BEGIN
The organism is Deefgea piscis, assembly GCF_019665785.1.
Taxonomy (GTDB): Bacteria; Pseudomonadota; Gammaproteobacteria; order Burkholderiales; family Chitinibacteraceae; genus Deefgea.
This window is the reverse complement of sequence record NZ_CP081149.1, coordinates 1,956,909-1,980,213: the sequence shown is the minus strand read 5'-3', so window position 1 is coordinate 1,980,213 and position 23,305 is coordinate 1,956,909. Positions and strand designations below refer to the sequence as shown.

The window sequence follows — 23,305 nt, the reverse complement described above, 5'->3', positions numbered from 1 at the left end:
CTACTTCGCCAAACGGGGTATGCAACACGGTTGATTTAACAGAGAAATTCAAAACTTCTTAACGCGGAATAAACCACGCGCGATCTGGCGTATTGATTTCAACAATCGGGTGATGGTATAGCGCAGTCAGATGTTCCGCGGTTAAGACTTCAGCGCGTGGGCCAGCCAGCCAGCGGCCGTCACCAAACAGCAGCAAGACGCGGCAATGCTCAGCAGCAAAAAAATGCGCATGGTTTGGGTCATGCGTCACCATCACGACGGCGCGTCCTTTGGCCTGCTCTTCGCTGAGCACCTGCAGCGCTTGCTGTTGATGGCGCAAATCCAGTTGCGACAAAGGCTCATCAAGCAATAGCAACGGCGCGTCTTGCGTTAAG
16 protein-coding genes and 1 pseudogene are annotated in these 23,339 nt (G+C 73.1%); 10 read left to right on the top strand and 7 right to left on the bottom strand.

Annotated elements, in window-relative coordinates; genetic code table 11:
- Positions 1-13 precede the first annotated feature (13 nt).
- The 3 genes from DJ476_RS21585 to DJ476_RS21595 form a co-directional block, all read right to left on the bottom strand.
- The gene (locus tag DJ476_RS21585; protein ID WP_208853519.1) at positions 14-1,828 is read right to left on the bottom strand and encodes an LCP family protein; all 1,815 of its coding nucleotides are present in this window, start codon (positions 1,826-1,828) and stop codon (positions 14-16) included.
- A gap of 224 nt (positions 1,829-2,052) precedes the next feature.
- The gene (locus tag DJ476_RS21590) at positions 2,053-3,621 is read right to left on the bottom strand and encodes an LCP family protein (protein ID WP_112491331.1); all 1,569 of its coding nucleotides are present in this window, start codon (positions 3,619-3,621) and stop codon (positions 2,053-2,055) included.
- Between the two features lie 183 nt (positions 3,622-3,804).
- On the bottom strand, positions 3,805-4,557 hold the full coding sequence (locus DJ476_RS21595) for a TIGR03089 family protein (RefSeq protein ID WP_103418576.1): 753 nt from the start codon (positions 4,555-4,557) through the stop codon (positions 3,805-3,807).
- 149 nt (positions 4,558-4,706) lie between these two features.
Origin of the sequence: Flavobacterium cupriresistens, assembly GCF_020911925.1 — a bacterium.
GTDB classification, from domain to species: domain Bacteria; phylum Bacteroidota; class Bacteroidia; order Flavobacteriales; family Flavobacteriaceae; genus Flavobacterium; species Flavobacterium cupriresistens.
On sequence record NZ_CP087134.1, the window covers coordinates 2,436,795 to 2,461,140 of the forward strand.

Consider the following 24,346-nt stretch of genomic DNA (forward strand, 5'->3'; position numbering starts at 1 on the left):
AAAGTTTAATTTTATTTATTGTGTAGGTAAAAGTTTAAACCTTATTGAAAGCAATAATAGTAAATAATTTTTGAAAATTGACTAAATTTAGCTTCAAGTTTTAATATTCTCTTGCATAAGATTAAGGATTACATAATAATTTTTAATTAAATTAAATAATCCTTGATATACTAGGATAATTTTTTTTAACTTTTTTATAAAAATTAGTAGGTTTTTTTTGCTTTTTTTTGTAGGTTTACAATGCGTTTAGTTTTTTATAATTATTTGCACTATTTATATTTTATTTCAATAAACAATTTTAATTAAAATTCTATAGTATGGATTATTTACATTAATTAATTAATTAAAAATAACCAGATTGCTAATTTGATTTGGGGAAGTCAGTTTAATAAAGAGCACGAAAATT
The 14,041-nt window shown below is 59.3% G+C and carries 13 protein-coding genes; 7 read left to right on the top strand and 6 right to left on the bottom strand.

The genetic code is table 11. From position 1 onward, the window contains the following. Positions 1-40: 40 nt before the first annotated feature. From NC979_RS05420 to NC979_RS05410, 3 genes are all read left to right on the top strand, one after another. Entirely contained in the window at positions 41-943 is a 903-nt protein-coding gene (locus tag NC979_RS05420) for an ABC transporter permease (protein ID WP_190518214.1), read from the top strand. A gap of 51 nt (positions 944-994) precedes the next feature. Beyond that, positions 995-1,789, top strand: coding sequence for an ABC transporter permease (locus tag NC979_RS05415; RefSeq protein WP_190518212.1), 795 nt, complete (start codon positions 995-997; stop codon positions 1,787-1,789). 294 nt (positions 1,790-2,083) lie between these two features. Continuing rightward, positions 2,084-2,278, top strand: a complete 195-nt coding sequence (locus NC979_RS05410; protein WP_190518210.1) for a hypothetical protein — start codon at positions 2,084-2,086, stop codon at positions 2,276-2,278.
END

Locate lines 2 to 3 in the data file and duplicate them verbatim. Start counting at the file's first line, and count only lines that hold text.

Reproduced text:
Taxonomy (GTDB): Bacteria; Pseudomonadota; Gammaproteobacteria; order Burkholderiales; family Chitinibacteraceae; genus Deefgea.
This window is the reverse complement of sequence record NZ_CP081149.1, coordinates 1,956,909-1,980,213: the sequence shown is the minus strand read 5'-3', so window position 1 is coordinate 1,980,213 and position 23,305 is coordinate 1,956,909. Positions and strand designations below refer to the sequence as shown.